Fueled by far-out ideas
December 2, 2011

orbfactory 
Everyone on the bed! The NSCAD grads who work at The Orb Factory gather for a group photo. Front: Moon Hee Nam (BFA 2000, BDes 2004), Andrea Flockhart (BFA 2011), Lara Ripley (BDes 2009), Ian Burns (BFA 2010), The Orb Factory’s founder Steven Kay. Middle row: Jillian Boyce (BFA 2009), Jenna Langille (BDes 2009), Bronya Meharg (BDes 2011), Liam Higgins (BFA 2010). Back: Katrina Bautista (BDes 2011), Nora MacLeod (BDes 2008), Genevieve Long (BFA 2011), Vanessa Wilson (BDes 2008), Kristine Richer (BDes BFA 2009).
 

Based in an unassuming strip mall in Spryfield, The Orb Factory sells 40-million craft kits a year. Kids, mainly girls, in 50 countries around the world play and create with interactive toys—jewelry kits, mosaics, sticker books, fashion flowers, sparkly mirrors, decorate-yourself jewelry boxes and so much more.

As it celebrates its 20th anniversary, founder Steven Kay was named the Ernst & Young Entrepreneur of the Year.

He says the secret to his company’s success is innovation and its focus on product development. And, a big part of that innovation is due to the energy and imagination of the company’s team members, many of whom are hired straight out of NSCAD University.

“The thing I want in my employees is for them to push the design, to go way out there … to think of something crazy and ridiculous,” says the CEO, who keeps a desk in the company’s break room. More than half of The Orb Factory’s 40 employees, from those in product development to those in the Hong Kong, China and the United States, have studied at the city’s storied college of art and design.

“You really have to travel in far-out ideas if you want to get anywhere,” he says. “You can’t just travel in the status quo.”

In hiring new people, Steven looks for an “inquisitive nature,” “a rigor and work ethic” and “sparkling intelligence.” “These are the people we find coming through NSCAD,” he says.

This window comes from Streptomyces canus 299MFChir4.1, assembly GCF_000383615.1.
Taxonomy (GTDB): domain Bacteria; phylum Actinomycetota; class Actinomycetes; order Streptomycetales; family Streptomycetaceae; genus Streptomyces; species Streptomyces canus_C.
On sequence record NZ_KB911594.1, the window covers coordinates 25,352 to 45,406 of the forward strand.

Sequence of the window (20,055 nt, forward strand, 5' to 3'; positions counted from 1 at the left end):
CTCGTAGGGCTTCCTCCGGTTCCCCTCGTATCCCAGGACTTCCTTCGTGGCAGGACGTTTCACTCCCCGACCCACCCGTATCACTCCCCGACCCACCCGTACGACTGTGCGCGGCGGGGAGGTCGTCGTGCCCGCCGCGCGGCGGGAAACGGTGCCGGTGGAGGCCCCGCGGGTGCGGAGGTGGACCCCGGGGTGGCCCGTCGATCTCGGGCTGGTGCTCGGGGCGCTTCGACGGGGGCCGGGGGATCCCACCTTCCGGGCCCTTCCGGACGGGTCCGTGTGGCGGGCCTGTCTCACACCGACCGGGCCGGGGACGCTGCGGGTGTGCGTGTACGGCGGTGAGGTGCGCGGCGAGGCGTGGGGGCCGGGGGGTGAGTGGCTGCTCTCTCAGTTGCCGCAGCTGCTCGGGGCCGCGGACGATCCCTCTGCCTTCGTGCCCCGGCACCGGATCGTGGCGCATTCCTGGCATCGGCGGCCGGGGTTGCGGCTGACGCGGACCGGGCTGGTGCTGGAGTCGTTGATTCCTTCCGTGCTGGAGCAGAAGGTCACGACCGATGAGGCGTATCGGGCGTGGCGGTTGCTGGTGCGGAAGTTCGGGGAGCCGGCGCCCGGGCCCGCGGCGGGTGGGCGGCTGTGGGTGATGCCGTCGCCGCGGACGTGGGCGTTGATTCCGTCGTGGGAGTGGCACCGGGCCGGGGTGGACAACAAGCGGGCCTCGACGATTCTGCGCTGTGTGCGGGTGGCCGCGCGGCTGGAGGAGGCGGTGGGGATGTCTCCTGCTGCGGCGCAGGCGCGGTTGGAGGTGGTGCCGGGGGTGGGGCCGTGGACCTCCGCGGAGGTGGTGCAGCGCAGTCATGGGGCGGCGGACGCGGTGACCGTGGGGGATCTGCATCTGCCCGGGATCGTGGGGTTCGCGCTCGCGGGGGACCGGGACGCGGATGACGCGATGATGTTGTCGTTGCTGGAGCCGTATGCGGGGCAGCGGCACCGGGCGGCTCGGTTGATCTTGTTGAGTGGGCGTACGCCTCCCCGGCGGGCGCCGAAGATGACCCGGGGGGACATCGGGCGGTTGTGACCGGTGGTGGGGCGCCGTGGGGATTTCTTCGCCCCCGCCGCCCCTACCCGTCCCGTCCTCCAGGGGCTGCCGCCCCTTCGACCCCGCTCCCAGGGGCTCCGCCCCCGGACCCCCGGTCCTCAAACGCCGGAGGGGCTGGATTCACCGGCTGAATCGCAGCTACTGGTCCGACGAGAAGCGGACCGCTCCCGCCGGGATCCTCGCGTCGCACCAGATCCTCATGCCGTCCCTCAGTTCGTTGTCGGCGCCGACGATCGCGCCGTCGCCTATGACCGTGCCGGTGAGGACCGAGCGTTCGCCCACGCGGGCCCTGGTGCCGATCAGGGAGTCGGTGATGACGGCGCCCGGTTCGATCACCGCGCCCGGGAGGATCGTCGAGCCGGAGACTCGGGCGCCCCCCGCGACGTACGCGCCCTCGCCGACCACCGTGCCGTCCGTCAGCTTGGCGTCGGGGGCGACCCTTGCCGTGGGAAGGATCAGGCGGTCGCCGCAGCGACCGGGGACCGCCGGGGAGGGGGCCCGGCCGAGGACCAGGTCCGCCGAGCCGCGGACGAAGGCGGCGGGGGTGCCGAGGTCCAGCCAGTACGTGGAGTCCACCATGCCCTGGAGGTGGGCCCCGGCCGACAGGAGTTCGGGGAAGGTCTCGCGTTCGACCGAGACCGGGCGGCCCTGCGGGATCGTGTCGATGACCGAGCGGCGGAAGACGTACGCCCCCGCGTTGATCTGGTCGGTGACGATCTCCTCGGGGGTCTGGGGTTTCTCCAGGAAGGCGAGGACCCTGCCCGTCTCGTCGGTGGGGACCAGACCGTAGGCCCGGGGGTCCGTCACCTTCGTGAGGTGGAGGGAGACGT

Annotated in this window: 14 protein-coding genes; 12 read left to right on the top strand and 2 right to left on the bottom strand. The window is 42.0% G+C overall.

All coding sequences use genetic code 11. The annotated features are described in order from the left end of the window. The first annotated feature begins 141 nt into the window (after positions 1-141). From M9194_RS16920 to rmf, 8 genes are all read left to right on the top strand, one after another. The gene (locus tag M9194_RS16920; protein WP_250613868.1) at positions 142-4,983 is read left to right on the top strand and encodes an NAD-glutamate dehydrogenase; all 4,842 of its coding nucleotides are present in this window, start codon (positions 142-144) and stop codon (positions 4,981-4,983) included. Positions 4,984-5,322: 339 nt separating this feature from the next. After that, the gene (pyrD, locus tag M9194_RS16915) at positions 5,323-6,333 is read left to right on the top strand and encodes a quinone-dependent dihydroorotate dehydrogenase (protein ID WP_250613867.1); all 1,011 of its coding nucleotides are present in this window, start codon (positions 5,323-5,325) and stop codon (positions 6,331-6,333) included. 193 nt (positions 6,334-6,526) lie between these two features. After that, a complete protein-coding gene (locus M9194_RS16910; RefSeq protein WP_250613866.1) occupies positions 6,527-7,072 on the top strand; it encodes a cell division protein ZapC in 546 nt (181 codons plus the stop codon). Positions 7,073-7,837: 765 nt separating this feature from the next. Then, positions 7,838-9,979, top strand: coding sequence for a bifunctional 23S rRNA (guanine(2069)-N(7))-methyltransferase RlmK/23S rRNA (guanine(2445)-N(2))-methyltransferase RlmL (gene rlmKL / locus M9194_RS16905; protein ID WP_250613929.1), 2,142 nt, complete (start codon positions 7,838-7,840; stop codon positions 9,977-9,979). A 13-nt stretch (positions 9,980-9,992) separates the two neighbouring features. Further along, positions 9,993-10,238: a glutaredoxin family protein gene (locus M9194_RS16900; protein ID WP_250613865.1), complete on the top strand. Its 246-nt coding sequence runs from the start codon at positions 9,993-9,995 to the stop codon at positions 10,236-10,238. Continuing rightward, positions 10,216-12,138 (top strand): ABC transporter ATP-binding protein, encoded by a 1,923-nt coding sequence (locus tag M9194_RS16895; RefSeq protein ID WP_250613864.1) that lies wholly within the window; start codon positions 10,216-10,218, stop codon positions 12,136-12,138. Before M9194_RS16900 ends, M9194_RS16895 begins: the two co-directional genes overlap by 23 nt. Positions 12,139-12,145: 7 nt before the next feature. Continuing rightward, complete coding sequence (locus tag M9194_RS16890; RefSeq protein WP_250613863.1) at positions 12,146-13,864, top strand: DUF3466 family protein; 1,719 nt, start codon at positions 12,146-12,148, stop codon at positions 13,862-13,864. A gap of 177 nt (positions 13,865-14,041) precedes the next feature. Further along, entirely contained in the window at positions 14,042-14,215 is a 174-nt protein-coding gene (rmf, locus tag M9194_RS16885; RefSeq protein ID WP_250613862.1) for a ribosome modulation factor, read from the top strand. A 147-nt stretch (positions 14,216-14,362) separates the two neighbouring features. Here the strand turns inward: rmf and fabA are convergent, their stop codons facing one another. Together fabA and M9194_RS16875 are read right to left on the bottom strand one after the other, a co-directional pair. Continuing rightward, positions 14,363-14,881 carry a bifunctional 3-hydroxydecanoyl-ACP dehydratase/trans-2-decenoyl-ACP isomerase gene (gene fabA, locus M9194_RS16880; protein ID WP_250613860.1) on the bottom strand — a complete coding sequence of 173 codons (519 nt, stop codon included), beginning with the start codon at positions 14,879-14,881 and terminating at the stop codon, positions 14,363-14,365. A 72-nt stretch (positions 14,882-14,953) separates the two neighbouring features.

All those far-out ideas—“hammered back into something realizable” —are poured into product development. He says the goals of The Orb Factory’s craft kits are that they are simple, give a beautiful result and are fun to do—like the array of Stick ‘n Style kits that lets girls make bangle bracelets, crystal clutches, glam rock purses  and headbands that are flying off toy store shelves this Christmas.

Once the gifts are unwrapped, the company launches its “plush craft” line in January, 12 products that will retail between $5 and $20. “Now the team is focused on hatching the big idea for January 2013,” he says.

With a strong entrepreneurial zeal, Steven went to NSCAD too in the 1980s, but left, hungry to get experience. Nevertheless, he’s enthusiastic about the graduates coming out of the school today—“It’s not so straight forward because a lot of what’s happening at NSCAD is not directly relatable to making money; after all, it’s not a business school. But what value on imagination? On creativity? On the next big idea?

“These young people are just so juiced and excited about creating toys for kids. You think of that creative energy nurtured by NSCAD—it’s trapped right in the design of our products and that gets shipped out to millions of children. That to me is very powerful.”

To illustrate what NSCAD means to The Orb Factory, a group photo is organized in the company’s photographic studio which is dressed like a girl’s bedroom; the place empties out as the NSCAD grads jostle for room on the bed pushed against one wall.

“This is a really fun place to work; Steven wants everyone to be really happy,” says Nora MacLeod, 25, who graduated from NSCAD in 2008 with a Bachelor of Design. Now she manages all of the licensed products for The Orb Factory. “It’s crazy busy; we’re growing really fast; and things are always changing. And the main thing: I’m always learning.”

Newly minted design grad Katrina Bautista, 20, was hired as a junior graphic designer at The Orb Factory in October, and is working on the new product line. There’s a lot of pressure, she says, but somehow it’s manageable.

“Wow, we are problem solving all the time. What does each component cost? How many sparkles in the kit? How do we ship this? But the thing is, there is so much openness and encouragement here that you learn so much.”

She says she feels blessed to be working at The Orb Factory. “In interviews, so much of what I would hear is, ‘I’m sure you would be good … but go back and get some experience and then talk to us.’ I’m so lucky to have gotten this break.”

LINK:The Orb Factory